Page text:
Friday, Oct 31, 2014

US says may send ground troops to rescue Yazidis stranded on Sinjar

Displaced people from the minority Yazidi sect re-enter Iraq from Syria at the Iraqi-Syrian border crossing in Fishkhabour, Dohuk province. ( Source: Reuters ) Displaced people from the minority Yazidi sect re-enter Iraq from Syria at the Iraqi-Syrian border crossing in Fishkhabour, Dohuk province. ( Source: Reuters )
New York Times | Edgartown | Posted: August 14, 2014 6:29 am

By: MICHAEL D SHEAR & HELENE COOPER

A senior White House official said on Wednesday that the United States would consider using American ground troops to assist Iraqis in rescuing Yazidi refugees if recommended by military advisers assessing the situation.

Benjamin J Rhodes, the deputy national security adviser, told reporters that President Obama would probably receive recommendations in the next several days about how to mount a rescue operation to help the refugees, who are stranded on a mountaintop surrounded by Sunni militants. He said those recommendations could include the use of American ground troops.

But he drew a distinction between the use of American forces to help a humanitarian mission and the use of troops in the battle against militants from the Islamic State in Iraq and Syria, something he said the president had rejected before and continued to oppose.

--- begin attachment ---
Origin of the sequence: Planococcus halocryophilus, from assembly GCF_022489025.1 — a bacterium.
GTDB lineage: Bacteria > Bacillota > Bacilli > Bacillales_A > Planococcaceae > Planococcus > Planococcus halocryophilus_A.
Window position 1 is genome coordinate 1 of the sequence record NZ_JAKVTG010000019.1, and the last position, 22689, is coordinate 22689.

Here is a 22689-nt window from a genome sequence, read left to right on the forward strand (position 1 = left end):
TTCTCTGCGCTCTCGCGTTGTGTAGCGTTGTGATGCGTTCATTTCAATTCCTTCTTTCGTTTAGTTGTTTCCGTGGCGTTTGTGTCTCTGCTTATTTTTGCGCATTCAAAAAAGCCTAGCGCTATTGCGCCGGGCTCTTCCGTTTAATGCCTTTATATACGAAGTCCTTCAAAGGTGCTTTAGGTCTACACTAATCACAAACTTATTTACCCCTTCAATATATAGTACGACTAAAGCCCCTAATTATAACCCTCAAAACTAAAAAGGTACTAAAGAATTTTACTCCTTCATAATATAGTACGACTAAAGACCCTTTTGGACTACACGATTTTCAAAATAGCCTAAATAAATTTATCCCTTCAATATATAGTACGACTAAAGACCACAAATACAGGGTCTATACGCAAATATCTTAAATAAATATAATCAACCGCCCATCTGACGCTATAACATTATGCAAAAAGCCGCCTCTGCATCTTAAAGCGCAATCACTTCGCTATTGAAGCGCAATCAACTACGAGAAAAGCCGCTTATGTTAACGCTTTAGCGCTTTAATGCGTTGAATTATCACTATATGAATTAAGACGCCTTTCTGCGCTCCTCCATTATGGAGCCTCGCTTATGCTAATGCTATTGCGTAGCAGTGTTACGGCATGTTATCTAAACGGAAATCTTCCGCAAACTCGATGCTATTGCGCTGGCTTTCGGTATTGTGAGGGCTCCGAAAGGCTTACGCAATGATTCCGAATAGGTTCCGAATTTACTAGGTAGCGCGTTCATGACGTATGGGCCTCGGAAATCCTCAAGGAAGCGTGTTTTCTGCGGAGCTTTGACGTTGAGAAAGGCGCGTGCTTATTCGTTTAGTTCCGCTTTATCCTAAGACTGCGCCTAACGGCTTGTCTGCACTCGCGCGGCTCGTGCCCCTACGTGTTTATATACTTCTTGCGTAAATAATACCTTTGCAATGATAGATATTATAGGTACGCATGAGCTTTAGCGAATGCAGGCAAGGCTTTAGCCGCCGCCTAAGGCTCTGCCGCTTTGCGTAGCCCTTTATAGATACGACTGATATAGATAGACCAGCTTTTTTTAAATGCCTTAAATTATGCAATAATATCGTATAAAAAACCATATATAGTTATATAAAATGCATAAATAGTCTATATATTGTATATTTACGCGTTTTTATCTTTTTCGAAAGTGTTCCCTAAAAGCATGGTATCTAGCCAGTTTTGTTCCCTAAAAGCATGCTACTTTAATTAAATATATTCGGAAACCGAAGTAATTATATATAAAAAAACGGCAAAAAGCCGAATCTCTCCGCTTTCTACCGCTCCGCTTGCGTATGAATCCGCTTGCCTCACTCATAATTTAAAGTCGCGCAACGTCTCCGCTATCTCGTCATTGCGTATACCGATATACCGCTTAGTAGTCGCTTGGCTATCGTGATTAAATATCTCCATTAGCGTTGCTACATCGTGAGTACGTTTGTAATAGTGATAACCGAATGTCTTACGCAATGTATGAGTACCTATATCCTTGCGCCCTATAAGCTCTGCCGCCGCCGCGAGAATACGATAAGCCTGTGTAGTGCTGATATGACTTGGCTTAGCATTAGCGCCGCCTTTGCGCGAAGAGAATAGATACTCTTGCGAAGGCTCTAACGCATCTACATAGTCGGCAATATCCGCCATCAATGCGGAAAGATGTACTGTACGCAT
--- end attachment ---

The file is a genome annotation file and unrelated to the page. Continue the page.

“What he’s ruled out is reintroducing US forces into combat on the ground in Iraq,” Rhodes said. He added that the deployment of ground troops to assist a rescue was “different than reintroducing US forces in a combat role to take the fight to ISIL.”

He acknowledged that any ground troops in Iraq would face dangers, even if they were there to help the refugees find a safe way off the mountain. He said that like American forces anywhere, the troops would have the ability to defend themselves if they came under fire.

But Rhodes said the White House would not make a decision on how to carry out a rescue until the president heard back from an assessment team that the Pentagon sent into Iraq on Tuesday. That team, which includes about 130 personnel, will report back within several days.

But he added that something would have to be done to help get the refugees off the mountain because “we don’t believe it’s sustainable to have permanent airdrops” of humanitarian aid.

Getting tens of thousands of Yazidis off Mount Sinjar would be a complicated and dangerous endeavor, Pentagon officials said. The most direct route off the mountain would be heading south into greater Iraq, but that would take the refugees and any troops protecting them through ISIS territory, increasing the potential for combat and casualties. Passing through the ISIS-held area, an official warned, would also allow the militants to blend into the refugee population, making it more difficult to target them.

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